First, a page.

Which got me to thinking, two years ago voters in Oregon approved a measure that included a temporary tax increase to 10.8 on individual income above $125,000 and 11% on income above $250,000. Those increases were to both roll back to a new permanent 9.9% bracket on anything above $125,000 in 2012. This means that the part of the state's revenue shortfall is coming from the tax roll-back.
Michelle Cole of The Oregonian had this story last month (which I missed at the time):
The drop in the tax rates for an estimated 35,000 high-income households is part of a controversial policy passed by the Legislature and approved by voters in the 2010 election. At the time, everyone agreed that the 10.8 and 11 percent income tax rates contained in Measure 66 would only be a temporary solution to help balance the state budget.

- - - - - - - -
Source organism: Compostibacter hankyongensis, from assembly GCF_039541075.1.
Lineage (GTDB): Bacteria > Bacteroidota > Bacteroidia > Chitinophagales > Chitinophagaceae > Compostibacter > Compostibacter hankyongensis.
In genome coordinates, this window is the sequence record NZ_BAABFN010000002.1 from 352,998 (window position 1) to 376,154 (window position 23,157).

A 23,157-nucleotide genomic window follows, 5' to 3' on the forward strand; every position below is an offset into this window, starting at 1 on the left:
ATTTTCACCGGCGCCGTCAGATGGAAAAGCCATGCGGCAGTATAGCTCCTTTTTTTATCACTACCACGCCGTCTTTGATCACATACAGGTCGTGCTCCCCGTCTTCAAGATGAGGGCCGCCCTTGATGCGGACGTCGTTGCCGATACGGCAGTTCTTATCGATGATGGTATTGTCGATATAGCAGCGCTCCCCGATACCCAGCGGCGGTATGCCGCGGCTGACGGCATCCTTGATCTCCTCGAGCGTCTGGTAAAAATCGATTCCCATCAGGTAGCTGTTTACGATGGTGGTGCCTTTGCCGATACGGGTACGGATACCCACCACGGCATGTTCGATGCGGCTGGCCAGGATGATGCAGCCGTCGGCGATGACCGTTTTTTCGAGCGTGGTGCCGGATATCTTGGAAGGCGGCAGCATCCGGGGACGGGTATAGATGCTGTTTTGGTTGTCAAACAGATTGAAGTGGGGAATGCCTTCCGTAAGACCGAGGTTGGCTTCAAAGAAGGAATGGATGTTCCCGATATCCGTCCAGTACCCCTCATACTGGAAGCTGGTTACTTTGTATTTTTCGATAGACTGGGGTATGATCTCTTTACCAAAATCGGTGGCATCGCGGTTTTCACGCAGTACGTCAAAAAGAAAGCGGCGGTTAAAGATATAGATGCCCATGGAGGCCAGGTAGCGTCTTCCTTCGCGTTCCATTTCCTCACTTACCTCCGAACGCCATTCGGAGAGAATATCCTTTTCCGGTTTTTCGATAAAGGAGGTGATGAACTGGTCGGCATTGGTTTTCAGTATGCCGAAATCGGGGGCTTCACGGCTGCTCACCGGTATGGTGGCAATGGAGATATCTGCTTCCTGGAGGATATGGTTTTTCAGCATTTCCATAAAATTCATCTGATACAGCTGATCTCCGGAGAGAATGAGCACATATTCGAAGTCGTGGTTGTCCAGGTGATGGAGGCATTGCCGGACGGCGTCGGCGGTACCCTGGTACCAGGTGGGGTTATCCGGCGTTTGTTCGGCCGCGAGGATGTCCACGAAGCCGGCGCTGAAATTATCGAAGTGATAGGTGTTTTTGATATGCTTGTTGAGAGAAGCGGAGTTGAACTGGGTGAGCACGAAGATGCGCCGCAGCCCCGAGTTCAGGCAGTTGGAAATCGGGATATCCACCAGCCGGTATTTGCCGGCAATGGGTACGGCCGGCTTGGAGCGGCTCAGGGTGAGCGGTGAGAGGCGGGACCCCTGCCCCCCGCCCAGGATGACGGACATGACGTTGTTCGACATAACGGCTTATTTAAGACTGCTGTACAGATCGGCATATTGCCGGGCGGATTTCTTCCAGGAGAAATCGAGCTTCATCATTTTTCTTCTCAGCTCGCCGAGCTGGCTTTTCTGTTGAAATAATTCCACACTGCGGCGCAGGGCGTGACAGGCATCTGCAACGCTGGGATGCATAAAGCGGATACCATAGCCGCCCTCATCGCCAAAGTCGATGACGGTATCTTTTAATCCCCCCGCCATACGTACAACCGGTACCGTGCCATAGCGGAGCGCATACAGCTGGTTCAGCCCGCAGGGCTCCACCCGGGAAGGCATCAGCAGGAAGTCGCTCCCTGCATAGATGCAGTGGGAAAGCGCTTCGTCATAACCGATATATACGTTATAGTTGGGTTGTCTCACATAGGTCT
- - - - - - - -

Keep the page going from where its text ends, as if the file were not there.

On Jan. 1, the tax rate drops to 9.9 percent for individuals who earn more than $125,000 or joint filers with incomes in excess of $250,000. That top rate is still higher than the 9 percent it was before Measure 66. But the change means state government is projected to receive about $118 million less during the current, two-year budget period.
So there is the answer I was looking for: the tax roll-back will cost the state about $118 million in revenue. Which, in a sense, is neither here nor there - the budget projections last year included this as it was anticipated and still lawmakers are anticipating a $50 to $80 million dollar shortfall.
But perhaps this will provide I little stimulus? Sadly I suspect that it will provide almost none, for the difference between this and, say, a payroll tax cut is the fact that the marginal propensity to consume from this income is very low. We would not expect this extra money to be spend, but rather saved or invested - neither of which is a big help at a time when capital is not being used for investment because of the lack of aggregate demand not because there is no cash around.